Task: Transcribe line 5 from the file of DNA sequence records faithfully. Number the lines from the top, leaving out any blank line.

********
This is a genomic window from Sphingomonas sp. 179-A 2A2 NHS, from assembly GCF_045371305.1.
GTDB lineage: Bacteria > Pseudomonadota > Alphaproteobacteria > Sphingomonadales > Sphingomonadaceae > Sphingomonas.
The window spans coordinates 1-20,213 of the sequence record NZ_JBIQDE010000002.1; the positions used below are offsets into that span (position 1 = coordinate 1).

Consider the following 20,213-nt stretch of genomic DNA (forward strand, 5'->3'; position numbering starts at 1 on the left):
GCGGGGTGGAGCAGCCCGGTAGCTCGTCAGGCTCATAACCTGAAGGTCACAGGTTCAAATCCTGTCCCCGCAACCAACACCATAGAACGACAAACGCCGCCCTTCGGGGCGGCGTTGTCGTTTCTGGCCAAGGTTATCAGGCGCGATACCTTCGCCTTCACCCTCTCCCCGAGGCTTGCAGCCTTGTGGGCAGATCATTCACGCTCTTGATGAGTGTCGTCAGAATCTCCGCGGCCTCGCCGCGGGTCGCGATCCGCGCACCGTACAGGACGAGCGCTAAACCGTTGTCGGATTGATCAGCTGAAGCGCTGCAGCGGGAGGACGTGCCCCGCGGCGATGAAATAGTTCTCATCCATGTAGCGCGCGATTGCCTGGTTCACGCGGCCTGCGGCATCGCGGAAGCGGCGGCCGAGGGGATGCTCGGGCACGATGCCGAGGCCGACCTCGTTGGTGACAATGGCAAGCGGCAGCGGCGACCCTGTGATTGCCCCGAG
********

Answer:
GCGGGGTGGAGCAGCCCGGTAGCTCGTCAGGCTCATAACCTGAAGGTCACAGGTTCAAATCCTGTCCCCGCAACCAACACCATAGAACGACAAACGCCGCCCTTCGGGGCGGCGTTGTCGTTTCTGGCCAAGGTTATCAGGCGCGATACCTTCGCCTTCACCCTCTCCCCGAGGCTTGCAGCCTTGTGGGCAGATCATTCACGCTCTTGATGAGTGTCGTCAGAATCTCCGCGGCCTCGCCGCGGGTCGCGATCCGCGCACCGTACAGGACGAGCGCTAAACCGTTGTCGGATTGATCAGCTGAAGCGCTGCAGCGGGAGGACGTGCCCCGCGGCGATGAAATAGTTCTCATCCATGTAGCGCGCGATTGCCTGGTTCACGCGGCCTGCGGCATCGCGGAAGCGGCGGCCGAGGGGATGCTCGGGCACGATGCCGAGGCCGACCTCGTTGGTGACAATGGCAAGCGGCAGCGGCGACCCTGTGATTGCCCCGAG